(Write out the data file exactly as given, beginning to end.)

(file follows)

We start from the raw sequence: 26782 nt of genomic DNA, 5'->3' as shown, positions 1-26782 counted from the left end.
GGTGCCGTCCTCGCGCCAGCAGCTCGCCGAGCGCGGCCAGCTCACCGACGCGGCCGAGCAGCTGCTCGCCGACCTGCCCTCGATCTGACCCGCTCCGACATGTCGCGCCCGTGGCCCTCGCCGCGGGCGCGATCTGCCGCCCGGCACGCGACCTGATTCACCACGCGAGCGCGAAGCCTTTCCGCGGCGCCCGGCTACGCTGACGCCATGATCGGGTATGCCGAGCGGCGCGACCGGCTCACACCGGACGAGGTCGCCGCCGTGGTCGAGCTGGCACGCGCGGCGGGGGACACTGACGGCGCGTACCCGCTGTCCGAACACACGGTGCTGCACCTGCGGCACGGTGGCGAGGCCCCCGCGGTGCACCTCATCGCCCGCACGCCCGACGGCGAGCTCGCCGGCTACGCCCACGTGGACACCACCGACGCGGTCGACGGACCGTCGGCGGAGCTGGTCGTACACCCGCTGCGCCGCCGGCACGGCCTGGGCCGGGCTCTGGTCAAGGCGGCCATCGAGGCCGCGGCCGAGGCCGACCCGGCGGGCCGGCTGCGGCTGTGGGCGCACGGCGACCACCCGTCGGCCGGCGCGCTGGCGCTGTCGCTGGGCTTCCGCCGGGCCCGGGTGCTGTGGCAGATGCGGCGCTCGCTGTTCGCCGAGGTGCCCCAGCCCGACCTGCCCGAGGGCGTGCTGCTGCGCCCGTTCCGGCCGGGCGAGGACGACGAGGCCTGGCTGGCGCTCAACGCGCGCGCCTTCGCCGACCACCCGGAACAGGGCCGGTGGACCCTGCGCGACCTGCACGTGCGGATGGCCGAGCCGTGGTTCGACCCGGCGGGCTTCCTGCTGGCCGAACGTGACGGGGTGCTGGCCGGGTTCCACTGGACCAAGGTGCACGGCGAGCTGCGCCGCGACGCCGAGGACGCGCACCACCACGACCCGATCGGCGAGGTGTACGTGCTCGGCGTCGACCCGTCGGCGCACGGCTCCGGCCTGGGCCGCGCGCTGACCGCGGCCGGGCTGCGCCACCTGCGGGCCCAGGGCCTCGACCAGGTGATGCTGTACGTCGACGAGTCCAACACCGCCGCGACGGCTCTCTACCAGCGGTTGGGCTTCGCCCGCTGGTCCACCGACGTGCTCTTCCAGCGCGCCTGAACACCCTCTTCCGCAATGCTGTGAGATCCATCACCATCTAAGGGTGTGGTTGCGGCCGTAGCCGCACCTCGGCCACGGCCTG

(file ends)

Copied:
We start from the raw sequence: 26782 nt of genomic DNA, 5'->3' as shown, positions 1-26782 counted from the left end.
GGTGCCGTCCTCGCGCCAGCAGCTCGCCGAGCGCGGCCAGCTCACCGACGCGGCCGAGCAGCTGCTCGCCGACCTGCCCTCGATCTGACCCGCTCCGACATGTCGCGCCCGTGGCCCTCGCCGCGGGCGCGATCTGCCGCCCGGCACGCGACCTGATTCACCACGCGAGCGCGAAGCCTTTCCGCGGCGCCCGGCTACGCTGACGCCATGATCGGGTATGCCGAGCGGCGCGACCGGCTCACACCGGACGAGGTCGCCGCCGTGGTCGAGCTGGCACGCGCGGCGGGGGACACTGACGGCGCGTACCCGCTGTCCGAACACACGGTGCTGCACCTGCGGCACGGTGGCGAGGCCCCCGCGGTGCACCTCATCGCCCGCACGCCCGACGGCGAGCTCGCCGGCTACGCCCACGTGGACACCACCGACGCGGTCGACGGACCGTCGGCGGAGCTGGTCGTACACCCGCTGCGCCGCCGGCACGGCCTGGGCCGGGCTCTGGTCAAGGCGGCCATCGAGGCCGCGGCCGAGGCCGACCCGGCGGGCCGGCTGCGGCTGTGGGCGCACGGCGACCACCCGTCGGCCGGCGCGCTGGCGCTGTCGCTGGGCTTCCGCCGGGCCCGGGTGCTGTGGCAGATGCGGCGCTCGCTGTTCGCCGAGGTGCCCCAGCCCGACCTGCCCGAGGGCGTGCTGCTGCGCCCGTTCCGGCCGGGCGAGGACGACGAGGCCTGGCTGGCGCTCAACGCGCGCGCCTTCGCCGACCACCCGGAACAGGGCCGGTGGACCCTGCGCGACCTGCACGTGCGGATGGCCGAGCCGTGGTTCGACCCGGCGGGCTTCCTGCTGGCCGAACGTGACGGGGTGCTGGCCGGGTTCCACTGGACCAAGGTGCACGGCGAGCTGCGCCGCGACGCCGAGGACGCGCACCACCACGACCCGATCGGCGAGGTGTACGTGCTCGGCGTCGACCCGTCGGCGCACGGCTCCGGCCTGGGCCGCGCGCTGACCGCGGCCGGGCTGCGCCACCTGCGGGCCCAGGGCCTCGACCAGGTGATGCTGTACGTCGACGAGTCCAACACCGCCGCGACGGCTCTCTACCAGCGGTTGGGCTTCGCCCGCTGGTCCACCGACGTGCTCTTCCAGCGCGCCTGAACACCCTCTTCCGCAATGCTGTGAGATCCATCACCATCTAAGGGTGTGGTTGCGGCCGTAGCCGCACCTCGGCCACGGCCTG